A group of bikers kick off the official opening of the Apache Creek Trail with a community ride. Photo by Amanda Lozano.
A group of bikers kick off the official opening of the Apache Creek Trail with a community ride. Photo by Amanda Lozano.

Westside neighbors celebrated the opening of the Apache Creek Linear Trail Saturday morning as locals walked and rode bikes along the newly paved trail.

The three-and-a-half mile trail is an expansion of the Howard W. Peak Greenway Trails System. Apache Trail connects the Westside to Downtown through the trails on the San Antonio River and is located on the intersection of South Zarzamora and South Laredo Street.

Apache is the third in a series of four Westside creeks undergoing improvement under the San Antonio River Authority’s (SARA) San Pedro Creek Improvements Project and Westside Creeks Restoration Project. Last month, officials celebrated the grand opening of Alazán Trail.

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The City of San Antonio has invested more than $10 million in improving Westside creeks, funded through a voter approved, one-eighth cent sales tax. Apache Trail improvements totaled $4.1 million.

The trail provides pedestrians a traffic-free way to travel downtown.

“The creek is embedded right in the center of the city, and it ties into a lot of (residential) communities,” said SARA Board Member Lourdes Galvan who also celebrated her 70th birthday Saturday. “I remember crossing the creeks on rocks and boards to get from one side to the other. The development itself is going to be so inclusive. We talked about a community, but creeks were never tied in.”

Galvan and many other members of the Westside Creeks Restoration Oversight Committee were born and raised on the Westside. They remain hopeful that the community’s overwhelmingly positive response to the Apache Creek improvements will increase safety and harmony in the area.

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“The Westside is a friendly area. That’s the information we need to get out,” Galvan said. “We need to change that misconception into a positive note. The community has come together to ensure we have this safety. We are going to watch out for one another.”

San Antonio Parks and Recreation is recruiting trail lovers to volunteer and spread the word about trail safety and etiquette along the cities multiple trails. Interested volunteers can call (210) 207-8603 or click here for more information.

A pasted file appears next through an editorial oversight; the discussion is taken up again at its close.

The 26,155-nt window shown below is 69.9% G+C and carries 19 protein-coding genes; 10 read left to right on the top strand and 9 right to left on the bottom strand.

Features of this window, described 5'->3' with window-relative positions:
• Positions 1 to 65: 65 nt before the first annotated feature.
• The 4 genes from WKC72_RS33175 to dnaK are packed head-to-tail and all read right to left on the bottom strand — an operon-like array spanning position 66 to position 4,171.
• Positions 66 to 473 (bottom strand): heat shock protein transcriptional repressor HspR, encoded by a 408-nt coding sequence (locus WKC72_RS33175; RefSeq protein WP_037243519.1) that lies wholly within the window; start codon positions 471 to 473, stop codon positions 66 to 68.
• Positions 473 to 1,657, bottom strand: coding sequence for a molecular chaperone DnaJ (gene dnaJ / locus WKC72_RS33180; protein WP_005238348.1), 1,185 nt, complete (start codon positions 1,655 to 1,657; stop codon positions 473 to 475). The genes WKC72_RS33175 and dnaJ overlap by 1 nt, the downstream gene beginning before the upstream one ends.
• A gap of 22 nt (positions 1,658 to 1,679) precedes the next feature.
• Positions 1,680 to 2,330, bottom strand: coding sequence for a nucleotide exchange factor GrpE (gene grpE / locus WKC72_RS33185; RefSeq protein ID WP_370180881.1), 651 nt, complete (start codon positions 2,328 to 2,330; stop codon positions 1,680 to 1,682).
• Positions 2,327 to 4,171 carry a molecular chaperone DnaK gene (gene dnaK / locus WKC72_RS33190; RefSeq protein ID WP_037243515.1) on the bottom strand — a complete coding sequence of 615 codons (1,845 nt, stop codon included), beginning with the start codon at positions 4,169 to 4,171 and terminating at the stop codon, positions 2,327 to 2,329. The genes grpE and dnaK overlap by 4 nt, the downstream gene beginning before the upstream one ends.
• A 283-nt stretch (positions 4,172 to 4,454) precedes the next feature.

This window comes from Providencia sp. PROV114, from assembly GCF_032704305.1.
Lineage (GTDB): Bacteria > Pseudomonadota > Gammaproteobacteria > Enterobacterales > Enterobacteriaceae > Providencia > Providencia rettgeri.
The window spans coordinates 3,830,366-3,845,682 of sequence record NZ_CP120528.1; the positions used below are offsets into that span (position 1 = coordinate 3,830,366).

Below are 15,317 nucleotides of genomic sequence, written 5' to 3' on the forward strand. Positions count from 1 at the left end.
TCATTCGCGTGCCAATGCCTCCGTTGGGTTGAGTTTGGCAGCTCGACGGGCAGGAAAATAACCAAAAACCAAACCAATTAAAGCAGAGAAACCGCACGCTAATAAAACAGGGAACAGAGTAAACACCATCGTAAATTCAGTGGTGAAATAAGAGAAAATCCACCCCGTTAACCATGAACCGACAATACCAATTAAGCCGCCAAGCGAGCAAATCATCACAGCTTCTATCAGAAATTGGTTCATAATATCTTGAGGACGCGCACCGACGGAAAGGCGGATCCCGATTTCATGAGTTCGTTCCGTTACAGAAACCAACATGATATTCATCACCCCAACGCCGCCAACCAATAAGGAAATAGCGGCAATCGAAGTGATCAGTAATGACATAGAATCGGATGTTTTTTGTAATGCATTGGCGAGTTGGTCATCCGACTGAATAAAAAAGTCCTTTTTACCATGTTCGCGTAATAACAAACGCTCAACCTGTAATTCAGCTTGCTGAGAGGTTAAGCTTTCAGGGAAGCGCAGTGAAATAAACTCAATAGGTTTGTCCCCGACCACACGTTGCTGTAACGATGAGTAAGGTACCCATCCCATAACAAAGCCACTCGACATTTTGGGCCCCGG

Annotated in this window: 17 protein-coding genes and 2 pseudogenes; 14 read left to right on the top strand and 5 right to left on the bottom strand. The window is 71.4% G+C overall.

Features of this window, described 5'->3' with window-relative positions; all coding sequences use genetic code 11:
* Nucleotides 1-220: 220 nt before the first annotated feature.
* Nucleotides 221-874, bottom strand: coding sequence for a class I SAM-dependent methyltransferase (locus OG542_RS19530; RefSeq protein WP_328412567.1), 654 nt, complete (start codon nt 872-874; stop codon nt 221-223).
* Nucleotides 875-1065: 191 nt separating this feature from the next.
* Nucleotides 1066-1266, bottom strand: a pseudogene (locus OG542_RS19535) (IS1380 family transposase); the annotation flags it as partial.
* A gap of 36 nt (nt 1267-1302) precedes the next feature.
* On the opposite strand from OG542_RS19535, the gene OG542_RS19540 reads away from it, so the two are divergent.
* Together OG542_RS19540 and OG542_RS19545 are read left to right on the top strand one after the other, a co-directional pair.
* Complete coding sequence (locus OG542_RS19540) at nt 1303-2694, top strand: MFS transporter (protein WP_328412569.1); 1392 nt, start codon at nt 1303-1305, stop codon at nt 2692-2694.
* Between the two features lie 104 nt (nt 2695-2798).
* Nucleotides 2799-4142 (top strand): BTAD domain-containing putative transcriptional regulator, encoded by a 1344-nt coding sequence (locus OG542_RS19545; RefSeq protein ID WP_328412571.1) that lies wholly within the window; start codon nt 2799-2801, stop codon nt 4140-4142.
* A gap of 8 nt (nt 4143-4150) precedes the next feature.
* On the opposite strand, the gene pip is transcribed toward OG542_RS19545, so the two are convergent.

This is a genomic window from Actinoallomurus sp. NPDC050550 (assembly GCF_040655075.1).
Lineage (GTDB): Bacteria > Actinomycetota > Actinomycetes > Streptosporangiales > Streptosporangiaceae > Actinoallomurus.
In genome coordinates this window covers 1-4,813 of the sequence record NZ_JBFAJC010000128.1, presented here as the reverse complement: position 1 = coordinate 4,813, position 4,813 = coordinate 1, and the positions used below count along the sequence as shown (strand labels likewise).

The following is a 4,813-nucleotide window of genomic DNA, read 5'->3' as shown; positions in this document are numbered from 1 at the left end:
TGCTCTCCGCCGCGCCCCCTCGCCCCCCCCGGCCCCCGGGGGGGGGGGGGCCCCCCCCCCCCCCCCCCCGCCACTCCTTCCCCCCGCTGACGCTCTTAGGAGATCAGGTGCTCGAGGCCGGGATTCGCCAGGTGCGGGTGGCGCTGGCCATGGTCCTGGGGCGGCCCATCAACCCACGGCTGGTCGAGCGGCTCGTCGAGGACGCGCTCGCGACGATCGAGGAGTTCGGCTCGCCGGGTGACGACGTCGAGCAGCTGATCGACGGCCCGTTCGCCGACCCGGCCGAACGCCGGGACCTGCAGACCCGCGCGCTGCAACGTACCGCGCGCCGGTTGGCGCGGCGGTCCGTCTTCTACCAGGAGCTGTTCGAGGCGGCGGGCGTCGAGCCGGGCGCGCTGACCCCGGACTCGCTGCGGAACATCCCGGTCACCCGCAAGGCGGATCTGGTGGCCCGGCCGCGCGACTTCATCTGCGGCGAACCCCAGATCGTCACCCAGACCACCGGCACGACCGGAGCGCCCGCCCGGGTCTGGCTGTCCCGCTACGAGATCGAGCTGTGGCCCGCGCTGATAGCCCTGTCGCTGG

Councilwoman Shirley Gonzales (D5) praised the ingenuity of the trail improvements. As an avid cyclist, she is a regular on the trails in her district.

A local man rests on a park bench at Cassiano Park before taking off on the newly built bike trail. Photo by Amanda Lozano.
A man rests on a park bench at Cassiano Park before taking off on the newly built bike trail. Photo by Amanda Lozano.

“The city is evolving in such a way that we know we cannot continue to invest in an exclusive roadway expansion,” Gonzales said. “We’ve got to think of how to move about the city in a very different way. … We’ve got to find alternatives and this is a great, great example.”

The next phase of the improvements targets the Alderete, Rosedale, and Elmendorf Park creekways. The City approved $1.2 funding from Prop. 2 for the improvements.

San Pedro Creek trail, which connects to the downtown portion about to undergo a $175 million renovation, is the final trail being improved. According to Galvan, it will be completed in 2017.

https://rivardreport.wildapricot.org

Top Image: A group of bikers kick off the official opening of the Apache Creek Trail with a community ride. Photo by Amanda Lozano.

Related Stories:

Westside Welcomes Alazán Trail Improvements

Westside Creeks Project: A Dream for a Stream

City: Greenway Trails Need Better Connections to Neighborhoods

Olmos Creek Restoration Plan on Track

Amanda Lozano

Amanda Lozano is the editor-in-chief of Texas A&M University-San Antonio's student-run publication, The Mesquite. When she's not writing, she plays mariachi all over town.